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What would it take for you to walk away from the limelight?
For Daniel Day-Lewis, it’s three Oscars and lifetime career of being considered the best actor in the business. But even all that couldn’t keep the notorious method actor, who famously built a canoe for Last of the Mohicans, broke his ribs for My Life Foot and spent time in solitary confinement for In the Name of the Father, in the game.
Earlier today, the 60-year-old British actor made a surprise announcement, telling the world that he’s stepping away from the stage and screen—for good.
In the statement, Day-Lewis’ spokeswoman, Leslee Dart, confirmed the news: “Daniel Day-Lewis will no longer be working as an actor. He is immensely grateful to all of his collaborators and audiences over the many years. This is a private decision and neither he nor his representatives will make any further comment on this subject.”
It may seem like a drastic move (which wouldn’t be Day-Lewis’ first), but this isn’t the first time he’s gone rogue and taken a break from acting. However, this is the first time he’s said goodbye.
Yet, it turns out that while many would give their left foot (pun intended) for a shot at his kind of super stardom, Day-Lewis is not the only one in Hollywood who’s hung up his old-timey ‘stache and jaunty hat in search of something else.
Here are 10 other stars who’ve retired from acting:
Sean Connery After filming Dr. No in 1962, the Scottish actor became Mr. Yes in Hollywood with over 90 film and television credits under his belt.
In June 2006, the Oscar Winner actor, who was 75-years-old at the time, announced his intention to retire and that’s just what he’s done He voiced a video game in 2005 and an animated film Sir Billi in 2012, but other than that all’s been quiet with the former 007.
His last film was the super dud League of Extraordinary Gentleman, which came out in 2003. There were rumors he’d come out of retirement for Indiana Jones and the Kingdom of the Crystal Skull, but he didn’t. Connery famously told the BBC that he didn’t want to because retirement was “just too much damned fun.”
Sidney Poitier: Despite acting in over 50 films and TV shows, the Guess Who’s Coming to Dinner? actor has not appeared in anything since 2001. But that doesn’t mean he hasn’t been busy, Poitier’s been working with the United Nations and was even awarded the Presidential Medal of Freedom in 2009.
David Caruso: The former NYPD Blue actor, who has serious rep for being seriously difficult to work with, hasn’t done anything since CSI: Miami ended in 2012.
Dennis Franz: When NYPD Blue ended its 12-year run in 2005, the one-time acting powerhouse, who appeared in over 260 episodes of the show, said goodbye to acting to focus on his wife and family. He was 61-years-old at the time, but has yet to return to acting. The four-time Emmy winner did a rare interview with the New York Post back in 2015 and said now he spends his time with his grand kids and watching a lot of TV.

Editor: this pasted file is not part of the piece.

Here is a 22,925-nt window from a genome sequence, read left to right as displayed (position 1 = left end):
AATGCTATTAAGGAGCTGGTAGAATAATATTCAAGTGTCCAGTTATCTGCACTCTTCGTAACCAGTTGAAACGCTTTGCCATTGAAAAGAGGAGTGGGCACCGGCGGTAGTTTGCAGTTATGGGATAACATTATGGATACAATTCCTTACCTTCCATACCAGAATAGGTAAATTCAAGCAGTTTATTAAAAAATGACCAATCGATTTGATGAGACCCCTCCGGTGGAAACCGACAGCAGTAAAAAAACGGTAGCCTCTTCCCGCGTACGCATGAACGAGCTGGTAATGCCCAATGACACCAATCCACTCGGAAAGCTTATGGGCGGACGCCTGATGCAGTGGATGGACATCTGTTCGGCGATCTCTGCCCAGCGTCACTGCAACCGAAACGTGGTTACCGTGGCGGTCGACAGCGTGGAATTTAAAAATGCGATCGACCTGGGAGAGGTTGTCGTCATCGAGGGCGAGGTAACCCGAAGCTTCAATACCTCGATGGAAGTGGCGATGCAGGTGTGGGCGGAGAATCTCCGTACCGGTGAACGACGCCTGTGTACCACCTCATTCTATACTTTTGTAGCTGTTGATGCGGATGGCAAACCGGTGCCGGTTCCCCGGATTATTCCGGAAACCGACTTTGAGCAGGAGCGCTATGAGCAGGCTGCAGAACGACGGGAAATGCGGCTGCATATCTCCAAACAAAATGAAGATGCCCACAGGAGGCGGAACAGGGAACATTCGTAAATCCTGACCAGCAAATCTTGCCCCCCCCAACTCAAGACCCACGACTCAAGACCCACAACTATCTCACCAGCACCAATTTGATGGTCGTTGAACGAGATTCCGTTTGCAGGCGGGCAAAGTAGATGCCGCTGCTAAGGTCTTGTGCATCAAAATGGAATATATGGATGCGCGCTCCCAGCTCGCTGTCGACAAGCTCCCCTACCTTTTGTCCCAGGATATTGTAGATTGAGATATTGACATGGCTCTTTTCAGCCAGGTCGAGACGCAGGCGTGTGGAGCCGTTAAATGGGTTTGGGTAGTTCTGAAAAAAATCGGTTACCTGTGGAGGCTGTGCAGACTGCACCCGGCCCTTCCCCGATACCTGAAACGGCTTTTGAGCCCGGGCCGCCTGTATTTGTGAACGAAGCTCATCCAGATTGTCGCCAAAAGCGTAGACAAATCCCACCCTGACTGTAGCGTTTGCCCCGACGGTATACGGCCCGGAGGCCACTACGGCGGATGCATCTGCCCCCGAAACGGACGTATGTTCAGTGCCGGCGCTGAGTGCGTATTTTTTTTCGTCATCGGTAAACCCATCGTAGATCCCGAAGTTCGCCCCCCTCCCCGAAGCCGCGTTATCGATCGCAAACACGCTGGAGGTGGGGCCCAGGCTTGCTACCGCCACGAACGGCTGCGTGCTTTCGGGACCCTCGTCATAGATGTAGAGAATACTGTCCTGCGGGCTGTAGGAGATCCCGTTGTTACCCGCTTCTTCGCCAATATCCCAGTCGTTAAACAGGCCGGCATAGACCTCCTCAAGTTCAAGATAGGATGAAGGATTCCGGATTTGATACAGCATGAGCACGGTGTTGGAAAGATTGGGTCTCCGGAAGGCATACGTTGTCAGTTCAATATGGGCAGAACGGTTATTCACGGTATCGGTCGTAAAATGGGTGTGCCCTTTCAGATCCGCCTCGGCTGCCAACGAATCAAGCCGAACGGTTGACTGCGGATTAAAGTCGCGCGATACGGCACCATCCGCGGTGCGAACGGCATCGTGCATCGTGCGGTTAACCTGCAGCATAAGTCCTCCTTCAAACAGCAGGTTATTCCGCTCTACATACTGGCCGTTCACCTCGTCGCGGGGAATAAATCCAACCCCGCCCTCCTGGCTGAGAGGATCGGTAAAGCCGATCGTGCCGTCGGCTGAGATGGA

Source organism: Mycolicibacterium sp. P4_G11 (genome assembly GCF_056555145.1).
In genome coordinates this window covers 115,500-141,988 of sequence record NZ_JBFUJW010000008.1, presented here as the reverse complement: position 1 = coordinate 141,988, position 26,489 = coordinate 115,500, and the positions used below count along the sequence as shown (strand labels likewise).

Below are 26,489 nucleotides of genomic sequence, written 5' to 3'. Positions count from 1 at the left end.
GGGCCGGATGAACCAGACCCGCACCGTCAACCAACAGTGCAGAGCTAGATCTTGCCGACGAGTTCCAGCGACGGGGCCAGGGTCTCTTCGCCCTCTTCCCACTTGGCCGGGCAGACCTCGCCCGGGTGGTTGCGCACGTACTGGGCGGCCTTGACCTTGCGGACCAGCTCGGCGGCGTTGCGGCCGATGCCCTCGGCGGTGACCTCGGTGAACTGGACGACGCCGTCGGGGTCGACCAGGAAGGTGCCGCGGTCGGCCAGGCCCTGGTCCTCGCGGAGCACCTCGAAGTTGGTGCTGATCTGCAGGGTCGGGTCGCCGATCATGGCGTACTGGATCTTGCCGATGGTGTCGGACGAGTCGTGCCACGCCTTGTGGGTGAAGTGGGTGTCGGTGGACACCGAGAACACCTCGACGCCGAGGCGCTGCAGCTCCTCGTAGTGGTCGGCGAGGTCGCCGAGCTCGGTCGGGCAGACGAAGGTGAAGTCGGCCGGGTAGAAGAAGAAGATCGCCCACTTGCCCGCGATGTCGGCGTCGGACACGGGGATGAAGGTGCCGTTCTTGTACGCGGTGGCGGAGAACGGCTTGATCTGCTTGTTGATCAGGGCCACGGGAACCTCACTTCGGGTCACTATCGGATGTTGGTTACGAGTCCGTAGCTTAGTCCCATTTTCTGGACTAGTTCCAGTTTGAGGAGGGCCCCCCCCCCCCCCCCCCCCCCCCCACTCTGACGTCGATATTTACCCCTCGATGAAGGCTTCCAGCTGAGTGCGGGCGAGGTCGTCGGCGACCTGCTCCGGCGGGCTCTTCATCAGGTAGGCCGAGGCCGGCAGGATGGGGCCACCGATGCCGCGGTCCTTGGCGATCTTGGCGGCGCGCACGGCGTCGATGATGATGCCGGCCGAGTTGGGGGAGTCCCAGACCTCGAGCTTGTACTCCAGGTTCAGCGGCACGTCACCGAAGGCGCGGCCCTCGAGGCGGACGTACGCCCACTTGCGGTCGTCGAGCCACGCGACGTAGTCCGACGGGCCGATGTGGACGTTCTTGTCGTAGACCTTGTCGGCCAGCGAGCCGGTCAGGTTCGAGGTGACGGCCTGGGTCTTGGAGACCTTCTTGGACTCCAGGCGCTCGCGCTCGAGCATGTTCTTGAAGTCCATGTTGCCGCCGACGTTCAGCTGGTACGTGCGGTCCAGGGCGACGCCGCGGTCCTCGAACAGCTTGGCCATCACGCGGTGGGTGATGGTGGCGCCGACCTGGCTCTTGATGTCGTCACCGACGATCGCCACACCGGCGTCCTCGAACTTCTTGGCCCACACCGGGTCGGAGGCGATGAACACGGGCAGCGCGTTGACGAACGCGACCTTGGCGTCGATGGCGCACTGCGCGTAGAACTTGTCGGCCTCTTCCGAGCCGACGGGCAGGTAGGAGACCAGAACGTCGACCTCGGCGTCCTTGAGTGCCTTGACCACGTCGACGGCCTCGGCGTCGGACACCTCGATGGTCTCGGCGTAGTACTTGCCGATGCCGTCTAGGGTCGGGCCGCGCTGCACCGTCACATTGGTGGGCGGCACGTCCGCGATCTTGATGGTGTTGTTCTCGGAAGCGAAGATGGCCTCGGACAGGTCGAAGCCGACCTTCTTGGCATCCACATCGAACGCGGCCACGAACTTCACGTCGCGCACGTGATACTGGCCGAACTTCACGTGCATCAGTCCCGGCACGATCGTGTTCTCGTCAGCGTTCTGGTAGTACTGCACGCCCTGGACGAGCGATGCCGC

Linda Fiorentino: She once starred in Men in Black and Last Seduction, but the actress hasn’t made a movie since starring in Once More With Feeling in 2009.
Gene Hackman: On July 7, 2004, the Royal Tenenbaums actor told Larry King that he had no future films lined up and stated that his acting career was over. In 2008, he confirmed that he had retired from acting. The screen gem’s last film was Welcome to Mooseport in 2004.
Phoebe Cates: After starring in a plethora of films, including Gremlins, Fast Times at Ridgemont High and Drop Dead Fred, Cates said so-long to acting in 1994 so that she could spend more time with her son, daughter and husband Kevin Kline. Since announcing her retirement, she’s only appeared in one film, The Anniversary Party, in 2001.
Doris Day: Appearing in Pillow Talk, The Pajama Game and The Man Who Knew Too Much, the singer/actress was a Hollywood icon but left Tinsel Town after filming the fifth season of The Doris Day Show in 1973. Since then she returned to TV to film two specials and one season of Doris Day’s Best Friends from 1985-1986. But she has no acted. Que sera sera, right?
Shirley Temple: The Littlest Rebel/Little Colonel/Little Princess/Poor Little Rich Girl announced she was retiring from films in 1950 (probably because she was sick of being so little!). She was 22 years old. Temple briefly returned to the business of show in 1958 with a two-season television anthology series of fairy tale adaptations. Additionally, she made appearances on TV shows in 1960s and filmed a sitcom pilot that was never released. In 1969, she went on to begin her lengthy career as a diplomat.
Rick Moranis: The funnyman took an 18-year hiatus from acting, although he did do voice-over work, after his wife died in 1997 so that he could raise his children. In 2015, he told The Hollywood Reporter that he may get back into acting but will be very “picky” when he does, refusing to do the latest Ghostbusters reboot. At the time he told THR, “It just makes no sense to me. Why would I do just one day of shooting on something I did 30 years ago?”
Moranis has still not filmed anything.